WPA art

Art that was commissioned or otherwise paid for on a contract basis has always struggled for legitimacy in the art community, but especially if the client is a government body.

This is a type of intolerance that is found all over, all the time, on all kinds of topics.

But that doesn't mean it cannot be challenged.

wpa-1

Federal Project Number One was the name of a collection of New Deal programs during the Great Depression.  This included; The Federal Writer's Project, The Federal Theatre Project, The Federal Music Project and The Federal Art Project. 

All of this was under the massive Works Progress Administration (WPA) umbrella, which had the goal of creating employment for chronically long-term unemployed groups in the United States.

The pay was low and the budgets were very tight.  Typically the artists operated under the authority of a bureaucrat who probably had little art appreciation.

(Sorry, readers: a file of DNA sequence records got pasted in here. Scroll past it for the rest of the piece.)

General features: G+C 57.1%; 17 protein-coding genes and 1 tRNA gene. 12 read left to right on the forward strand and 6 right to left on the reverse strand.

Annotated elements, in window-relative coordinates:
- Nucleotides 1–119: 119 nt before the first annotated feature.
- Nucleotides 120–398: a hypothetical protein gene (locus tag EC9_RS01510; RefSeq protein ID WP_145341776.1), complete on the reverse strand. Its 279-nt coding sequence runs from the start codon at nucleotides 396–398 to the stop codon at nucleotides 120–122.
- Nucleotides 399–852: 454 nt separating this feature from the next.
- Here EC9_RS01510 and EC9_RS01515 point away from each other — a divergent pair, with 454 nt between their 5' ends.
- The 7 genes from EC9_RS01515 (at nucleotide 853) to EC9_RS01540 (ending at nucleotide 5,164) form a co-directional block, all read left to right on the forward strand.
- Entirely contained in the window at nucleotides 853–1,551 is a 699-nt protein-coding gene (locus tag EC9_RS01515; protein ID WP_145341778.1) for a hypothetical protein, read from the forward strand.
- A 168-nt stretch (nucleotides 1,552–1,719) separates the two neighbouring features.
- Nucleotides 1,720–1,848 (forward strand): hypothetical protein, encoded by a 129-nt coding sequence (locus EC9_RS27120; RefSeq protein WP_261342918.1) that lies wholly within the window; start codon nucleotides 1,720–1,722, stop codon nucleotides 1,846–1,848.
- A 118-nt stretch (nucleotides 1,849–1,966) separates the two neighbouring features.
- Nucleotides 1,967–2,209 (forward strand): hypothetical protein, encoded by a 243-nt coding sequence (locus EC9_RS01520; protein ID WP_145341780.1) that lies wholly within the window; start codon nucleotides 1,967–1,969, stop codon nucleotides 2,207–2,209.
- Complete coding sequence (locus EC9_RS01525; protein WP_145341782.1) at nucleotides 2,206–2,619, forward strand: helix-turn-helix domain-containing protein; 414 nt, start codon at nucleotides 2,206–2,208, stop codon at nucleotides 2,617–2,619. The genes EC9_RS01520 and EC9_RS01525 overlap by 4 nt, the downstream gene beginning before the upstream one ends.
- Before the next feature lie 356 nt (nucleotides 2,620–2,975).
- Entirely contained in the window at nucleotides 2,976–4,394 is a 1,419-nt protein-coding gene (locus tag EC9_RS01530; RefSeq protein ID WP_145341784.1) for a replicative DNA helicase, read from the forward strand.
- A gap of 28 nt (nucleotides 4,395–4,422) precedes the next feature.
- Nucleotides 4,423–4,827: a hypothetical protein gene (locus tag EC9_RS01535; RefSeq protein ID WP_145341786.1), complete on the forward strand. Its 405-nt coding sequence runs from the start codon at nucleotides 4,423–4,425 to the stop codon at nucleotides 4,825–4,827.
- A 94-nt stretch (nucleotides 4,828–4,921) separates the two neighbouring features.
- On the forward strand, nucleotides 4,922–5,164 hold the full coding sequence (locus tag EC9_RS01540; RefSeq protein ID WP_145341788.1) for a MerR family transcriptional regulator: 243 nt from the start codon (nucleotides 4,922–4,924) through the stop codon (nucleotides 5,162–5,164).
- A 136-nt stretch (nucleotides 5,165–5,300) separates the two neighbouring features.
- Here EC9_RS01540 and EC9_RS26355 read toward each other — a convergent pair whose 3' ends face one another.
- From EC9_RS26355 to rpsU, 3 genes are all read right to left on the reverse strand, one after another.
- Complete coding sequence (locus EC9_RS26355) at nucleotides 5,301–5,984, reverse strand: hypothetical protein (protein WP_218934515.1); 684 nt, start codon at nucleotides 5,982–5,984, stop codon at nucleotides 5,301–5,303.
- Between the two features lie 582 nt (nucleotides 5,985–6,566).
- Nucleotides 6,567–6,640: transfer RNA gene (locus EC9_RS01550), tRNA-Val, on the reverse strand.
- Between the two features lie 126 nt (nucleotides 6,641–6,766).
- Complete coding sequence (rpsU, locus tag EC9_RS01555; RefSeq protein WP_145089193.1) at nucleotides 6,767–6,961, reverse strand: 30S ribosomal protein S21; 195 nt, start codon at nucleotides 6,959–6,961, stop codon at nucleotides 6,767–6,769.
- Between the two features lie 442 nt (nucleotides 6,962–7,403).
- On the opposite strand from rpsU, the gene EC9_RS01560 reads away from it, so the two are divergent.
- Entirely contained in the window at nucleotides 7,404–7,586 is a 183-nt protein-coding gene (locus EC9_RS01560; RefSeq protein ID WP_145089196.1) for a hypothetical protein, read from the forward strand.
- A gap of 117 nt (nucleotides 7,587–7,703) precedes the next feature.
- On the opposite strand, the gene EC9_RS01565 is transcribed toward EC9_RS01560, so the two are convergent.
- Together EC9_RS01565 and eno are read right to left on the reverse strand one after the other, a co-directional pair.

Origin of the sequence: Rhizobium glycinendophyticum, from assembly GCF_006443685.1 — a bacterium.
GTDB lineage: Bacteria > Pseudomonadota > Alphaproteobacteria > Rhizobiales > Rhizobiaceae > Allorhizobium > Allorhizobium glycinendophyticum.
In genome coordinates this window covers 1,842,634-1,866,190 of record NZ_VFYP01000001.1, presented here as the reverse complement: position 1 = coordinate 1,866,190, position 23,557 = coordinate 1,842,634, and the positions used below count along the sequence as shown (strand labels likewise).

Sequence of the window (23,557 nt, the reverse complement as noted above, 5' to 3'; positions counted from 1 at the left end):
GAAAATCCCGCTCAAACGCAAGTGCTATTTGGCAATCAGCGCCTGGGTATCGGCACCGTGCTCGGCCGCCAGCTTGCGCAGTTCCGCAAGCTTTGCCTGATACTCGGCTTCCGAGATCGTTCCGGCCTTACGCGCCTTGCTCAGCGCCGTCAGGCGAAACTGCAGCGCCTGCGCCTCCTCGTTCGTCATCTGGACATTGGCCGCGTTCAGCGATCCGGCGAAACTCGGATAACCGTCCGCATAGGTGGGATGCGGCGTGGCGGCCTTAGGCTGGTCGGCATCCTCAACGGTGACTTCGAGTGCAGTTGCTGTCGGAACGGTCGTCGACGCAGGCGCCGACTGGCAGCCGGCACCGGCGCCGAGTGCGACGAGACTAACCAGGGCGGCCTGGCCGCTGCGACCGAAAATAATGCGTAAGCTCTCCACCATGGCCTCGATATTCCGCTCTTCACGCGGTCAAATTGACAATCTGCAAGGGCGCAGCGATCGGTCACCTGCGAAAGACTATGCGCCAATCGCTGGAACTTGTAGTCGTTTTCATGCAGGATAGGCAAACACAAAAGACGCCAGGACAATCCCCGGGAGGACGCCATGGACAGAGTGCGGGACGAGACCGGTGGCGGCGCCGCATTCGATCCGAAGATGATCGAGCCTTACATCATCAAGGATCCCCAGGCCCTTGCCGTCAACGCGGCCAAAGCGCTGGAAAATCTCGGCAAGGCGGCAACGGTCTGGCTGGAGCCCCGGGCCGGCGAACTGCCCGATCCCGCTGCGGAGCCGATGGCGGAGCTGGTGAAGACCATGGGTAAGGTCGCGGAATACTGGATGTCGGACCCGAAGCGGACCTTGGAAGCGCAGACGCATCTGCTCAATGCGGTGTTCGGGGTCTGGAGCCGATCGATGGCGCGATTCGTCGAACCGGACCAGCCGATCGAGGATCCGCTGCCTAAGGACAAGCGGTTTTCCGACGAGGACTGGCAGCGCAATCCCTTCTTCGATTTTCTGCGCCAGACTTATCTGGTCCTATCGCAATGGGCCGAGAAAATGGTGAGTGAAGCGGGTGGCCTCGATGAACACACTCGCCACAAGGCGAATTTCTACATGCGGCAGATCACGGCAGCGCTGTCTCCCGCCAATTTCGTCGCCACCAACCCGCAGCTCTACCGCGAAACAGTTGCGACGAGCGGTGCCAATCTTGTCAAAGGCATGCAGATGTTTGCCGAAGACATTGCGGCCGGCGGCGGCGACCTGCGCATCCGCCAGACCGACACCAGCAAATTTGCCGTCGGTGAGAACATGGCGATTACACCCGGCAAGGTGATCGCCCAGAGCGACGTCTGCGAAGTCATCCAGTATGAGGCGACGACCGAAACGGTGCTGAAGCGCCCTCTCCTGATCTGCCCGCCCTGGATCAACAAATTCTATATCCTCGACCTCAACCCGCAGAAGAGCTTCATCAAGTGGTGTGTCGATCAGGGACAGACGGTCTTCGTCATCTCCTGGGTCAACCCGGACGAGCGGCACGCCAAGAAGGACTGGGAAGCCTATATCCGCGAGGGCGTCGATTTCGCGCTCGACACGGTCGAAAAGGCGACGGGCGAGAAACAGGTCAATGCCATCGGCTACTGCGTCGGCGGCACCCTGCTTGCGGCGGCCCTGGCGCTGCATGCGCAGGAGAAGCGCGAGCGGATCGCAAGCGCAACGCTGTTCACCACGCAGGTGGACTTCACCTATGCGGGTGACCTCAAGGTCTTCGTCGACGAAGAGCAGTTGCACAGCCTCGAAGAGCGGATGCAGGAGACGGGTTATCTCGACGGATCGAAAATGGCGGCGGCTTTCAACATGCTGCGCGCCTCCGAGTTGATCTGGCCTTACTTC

Despite these conditions, several artists rose to the challenge of working within these conditions; creating an effective message and working with extremely limited budgets.

wpa-2

This is an example of an extremely low-cost silk screened poster that communicates the solitary enjoyment of hiking with absolute minimalist imagery.

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This is an interesting example of a Federal Art Project poster announcing a Federal Music Project performance.

Several artists did eventually come into prominence after their stint in the Federal Art Project, including Grant Wood, Jackson Pollock and Diego Rivera.